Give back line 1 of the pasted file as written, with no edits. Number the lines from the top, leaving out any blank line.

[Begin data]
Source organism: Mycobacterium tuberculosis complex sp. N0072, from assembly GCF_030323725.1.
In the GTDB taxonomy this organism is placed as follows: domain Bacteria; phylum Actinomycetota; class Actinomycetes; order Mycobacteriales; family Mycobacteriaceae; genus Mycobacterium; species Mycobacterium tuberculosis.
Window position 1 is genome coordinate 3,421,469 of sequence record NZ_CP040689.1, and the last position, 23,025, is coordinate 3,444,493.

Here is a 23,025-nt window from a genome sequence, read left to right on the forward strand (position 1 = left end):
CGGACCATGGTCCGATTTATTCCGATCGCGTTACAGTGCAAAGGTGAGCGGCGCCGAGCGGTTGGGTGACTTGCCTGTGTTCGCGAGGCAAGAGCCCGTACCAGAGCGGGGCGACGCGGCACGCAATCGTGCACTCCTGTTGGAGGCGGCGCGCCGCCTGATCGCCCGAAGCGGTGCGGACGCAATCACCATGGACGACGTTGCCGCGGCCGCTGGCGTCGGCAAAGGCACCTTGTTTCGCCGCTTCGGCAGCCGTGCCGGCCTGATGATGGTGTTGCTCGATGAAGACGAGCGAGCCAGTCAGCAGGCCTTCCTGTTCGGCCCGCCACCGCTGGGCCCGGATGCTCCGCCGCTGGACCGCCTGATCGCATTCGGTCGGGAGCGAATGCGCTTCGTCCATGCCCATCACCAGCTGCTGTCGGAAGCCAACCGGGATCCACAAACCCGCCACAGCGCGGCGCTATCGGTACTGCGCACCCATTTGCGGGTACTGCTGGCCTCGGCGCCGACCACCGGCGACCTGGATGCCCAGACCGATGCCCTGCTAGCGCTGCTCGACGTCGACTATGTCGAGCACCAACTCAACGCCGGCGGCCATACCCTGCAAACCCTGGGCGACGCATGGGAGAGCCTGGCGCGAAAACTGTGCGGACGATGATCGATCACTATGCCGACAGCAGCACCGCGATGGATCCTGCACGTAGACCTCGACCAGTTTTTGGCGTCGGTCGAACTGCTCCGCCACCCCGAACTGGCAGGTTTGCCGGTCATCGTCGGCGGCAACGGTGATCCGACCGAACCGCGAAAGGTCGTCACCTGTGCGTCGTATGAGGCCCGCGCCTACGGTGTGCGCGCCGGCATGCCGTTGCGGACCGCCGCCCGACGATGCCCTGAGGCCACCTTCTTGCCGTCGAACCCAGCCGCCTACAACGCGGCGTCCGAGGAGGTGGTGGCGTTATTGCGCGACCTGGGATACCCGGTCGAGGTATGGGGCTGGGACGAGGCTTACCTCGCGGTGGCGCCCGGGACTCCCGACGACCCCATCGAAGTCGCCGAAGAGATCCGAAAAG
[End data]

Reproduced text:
Source organism: Mycobacterium tuberculosis complex sp. N0072, from assembly GCF_030323725.1.